I am also active in social and political activities relating to the environment, partly through the Green Congregation Committee at the Unitarian Universalist congregation to which I belong, First Parish in Needham, MA, and partly as a staunch advocate for distributed, locally owned solar energy.

Blog Articles

Warming slowdown? (part 1 of 2)” The idea of a global warming slowdown or hiatus is critically examined, emphasizing the literature, the datasets, and means and methods for telling such. Also available at the Azimuth Project wiki.

Warming slowdown? (part 2 of 2)” The idea of a global warming slowdown or hiatus is critically examined, emphasizing the literature, the datasets, and means and methods for telling such.).

Bayesian inversion of commingled tonnage of municipal solid waste to isolate components” Bayesian inversion to recover latent components in mixtures is a standard technique, with wide application. Yet, apparently, it is not well known. Frequentist methods for doing this are known as algorithms for blind source separation.

Unrelated to Azimuth, a technical and, occasionally, political blog which records developments in renewable energy, offers the occasional statistical and computational illustration and guidance, comments on Climate Science and other sciences of interest to me, e.g., Quantitative Population Biology, and sometime deep dives into subjects far from any of these, e.g., gun control or Geology.

Areas of Interest

  • Devising less people-hour intensive methods for achieving scientific results comparable in quality to existing techniques.
  • Statistical applications in quantitative ecology and population biology, particularly examining dynamics of species invasions, and diffusion throughout an ecosystem.
  • Applying modern computational and statistical techniques to engineering problems which people seem mired in a late 20th century way of thinking and calculating, at least according to their published technical literature.
  • Insights regarding inland hydrology and the implications of enhanced burst rainfall due to climate change for inland flooding.
  • Statistical support to citizen science efforts, after Kosmala, Wiggins, Swanson, and Simmons.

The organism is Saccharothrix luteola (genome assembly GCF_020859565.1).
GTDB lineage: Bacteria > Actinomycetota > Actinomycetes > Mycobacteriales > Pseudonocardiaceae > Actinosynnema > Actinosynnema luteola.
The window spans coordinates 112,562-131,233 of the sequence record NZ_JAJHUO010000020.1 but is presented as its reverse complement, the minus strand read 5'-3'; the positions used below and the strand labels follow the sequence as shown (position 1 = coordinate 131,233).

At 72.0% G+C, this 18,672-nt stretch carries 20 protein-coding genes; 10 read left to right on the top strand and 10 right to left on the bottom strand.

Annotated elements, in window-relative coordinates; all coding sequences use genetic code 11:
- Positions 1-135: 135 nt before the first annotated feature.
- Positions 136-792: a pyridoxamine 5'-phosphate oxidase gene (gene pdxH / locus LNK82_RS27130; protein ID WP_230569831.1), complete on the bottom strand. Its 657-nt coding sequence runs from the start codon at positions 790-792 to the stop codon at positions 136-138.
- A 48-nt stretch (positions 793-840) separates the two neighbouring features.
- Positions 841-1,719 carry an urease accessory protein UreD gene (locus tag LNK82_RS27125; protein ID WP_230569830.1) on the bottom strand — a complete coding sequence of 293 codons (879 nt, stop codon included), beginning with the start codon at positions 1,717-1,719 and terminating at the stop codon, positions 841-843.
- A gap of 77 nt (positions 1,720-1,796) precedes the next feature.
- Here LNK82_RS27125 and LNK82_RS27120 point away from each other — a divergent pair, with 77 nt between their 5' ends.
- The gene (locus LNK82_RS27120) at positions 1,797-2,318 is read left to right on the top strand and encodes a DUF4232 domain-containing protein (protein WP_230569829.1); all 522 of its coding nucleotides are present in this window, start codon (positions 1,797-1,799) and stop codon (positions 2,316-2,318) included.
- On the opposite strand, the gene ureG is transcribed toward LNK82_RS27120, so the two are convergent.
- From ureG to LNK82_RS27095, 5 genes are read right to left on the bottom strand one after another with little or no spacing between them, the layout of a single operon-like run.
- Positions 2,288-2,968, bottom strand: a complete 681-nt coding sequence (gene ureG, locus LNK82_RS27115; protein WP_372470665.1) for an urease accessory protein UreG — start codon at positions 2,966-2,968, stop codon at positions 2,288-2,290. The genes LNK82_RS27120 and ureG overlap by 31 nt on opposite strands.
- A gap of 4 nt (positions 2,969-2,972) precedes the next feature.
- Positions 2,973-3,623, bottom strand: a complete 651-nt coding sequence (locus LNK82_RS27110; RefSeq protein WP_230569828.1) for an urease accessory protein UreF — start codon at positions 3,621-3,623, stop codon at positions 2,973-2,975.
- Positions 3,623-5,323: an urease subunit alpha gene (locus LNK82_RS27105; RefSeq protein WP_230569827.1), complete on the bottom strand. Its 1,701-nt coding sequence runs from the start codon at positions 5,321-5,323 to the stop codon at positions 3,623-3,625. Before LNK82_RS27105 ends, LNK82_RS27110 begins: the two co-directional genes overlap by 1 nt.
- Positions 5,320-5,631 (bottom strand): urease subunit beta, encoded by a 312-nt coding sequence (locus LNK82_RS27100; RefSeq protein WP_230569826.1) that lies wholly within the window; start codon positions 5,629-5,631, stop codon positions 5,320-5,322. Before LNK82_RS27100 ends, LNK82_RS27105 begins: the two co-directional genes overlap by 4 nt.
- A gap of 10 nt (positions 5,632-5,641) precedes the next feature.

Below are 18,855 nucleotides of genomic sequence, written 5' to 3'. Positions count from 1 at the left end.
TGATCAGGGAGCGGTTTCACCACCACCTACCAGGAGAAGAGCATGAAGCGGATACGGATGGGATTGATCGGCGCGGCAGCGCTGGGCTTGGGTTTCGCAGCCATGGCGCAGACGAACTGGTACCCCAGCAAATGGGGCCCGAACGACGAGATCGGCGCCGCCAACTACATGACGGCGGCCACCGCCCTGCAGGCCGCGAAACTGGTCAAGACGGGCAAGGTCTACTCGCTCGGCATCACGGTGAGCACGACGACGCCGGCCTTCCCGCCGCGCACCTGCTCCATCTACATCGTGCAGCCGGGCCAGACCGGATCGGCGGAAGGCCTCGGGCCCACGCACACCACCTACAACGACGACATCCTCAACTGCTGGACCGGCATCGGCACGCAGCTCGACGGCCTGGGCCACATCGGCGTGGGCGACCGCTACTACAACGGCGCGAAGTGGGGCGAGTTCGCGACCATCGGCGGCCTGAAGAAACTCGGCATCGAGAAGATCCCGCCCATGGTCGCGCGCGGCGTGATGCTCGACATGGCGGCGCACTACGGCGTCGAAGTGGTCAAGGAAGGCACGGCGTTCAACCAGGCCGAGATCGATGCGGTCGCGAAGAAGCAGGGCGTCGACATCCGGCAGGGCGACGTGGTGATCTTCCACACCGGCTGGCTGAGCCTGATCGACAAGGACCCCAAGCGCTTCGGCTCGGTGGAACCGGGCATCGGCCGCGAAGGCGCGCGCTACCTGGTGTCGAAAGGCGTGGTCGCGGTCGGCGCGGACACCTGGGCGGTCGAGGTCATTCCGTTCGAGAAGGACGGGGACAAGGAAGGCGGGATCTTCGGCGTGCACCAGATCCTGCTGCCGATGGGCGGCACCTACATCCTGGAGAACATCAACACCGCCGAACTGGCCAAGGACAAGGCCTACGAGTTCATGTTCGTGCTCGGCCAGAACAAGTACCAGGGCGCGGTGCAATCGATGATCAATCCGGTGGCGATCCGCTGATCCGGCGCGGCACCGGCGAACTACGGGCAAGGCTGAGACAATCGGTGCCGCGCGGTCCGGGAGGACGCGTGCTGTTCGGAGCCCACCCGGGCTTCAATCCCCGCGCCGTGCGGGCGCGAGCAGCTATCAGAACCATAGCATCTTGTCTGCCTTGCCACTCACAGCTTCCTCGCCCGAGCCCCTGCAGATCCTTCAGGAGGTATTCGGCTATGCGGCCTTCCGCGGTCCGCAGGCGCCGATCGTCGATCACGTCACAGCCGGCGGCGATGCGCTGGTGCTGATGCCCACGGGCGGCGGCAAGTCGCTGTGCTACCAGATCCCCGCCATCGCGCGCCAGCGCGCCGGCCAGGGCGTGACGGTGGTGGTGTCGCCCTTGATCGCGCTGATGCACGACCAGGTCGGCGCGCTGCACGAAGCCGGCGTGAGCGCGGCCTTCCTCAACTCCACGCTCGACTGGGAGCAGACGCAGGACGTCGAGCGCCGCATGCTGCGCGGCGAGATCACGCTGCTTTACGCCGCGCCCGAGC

• Keeping up with R package ecosystem.
  • Uses of cumulants and the Cornish-Fisher expansion to estimate quantiles of empirical distributions, including extensions for multivariate distributions on non-exchangeable random variables and other interdependencies.
  • Applications of the Johnson-Lindenstrauss lemma for projecting large but sparse data of high dimension onto smaller dimensions. See also this and this.


  • Applying the shapelet techniques mentioned above to develop insights regarding time series, particular those derived from hydrological observations and from series of energy consumption, especially electrical energy consumption of households.
  • Inferring latent causes of shortages in the drinking water supply in the town of Sharon, MA and, more generally, including predictive inference.
  • Developing techniques which facilitate interpretation of data gathered by volunteers in the field and natural settings censored by seasonal availability and varying quality.
  • Studying ecosystem relationships of the much maligned Alliaria petiolata (“Garlic mustard”) considering the insights of Professor Peter Del Tredici and colleagues. See here for an incomplete overview.
  • Supporting local towns in their development of climate and weather resilience plans by providing them with contacts, sources of data and maps, and doing pro bono statistical analyses.

Daily consumption of electricity from Westwood, MA, senior high school for 366 days, clustered using symmetrized network compression divergence and standard hierarchical clustering

What I’m Reading


category: members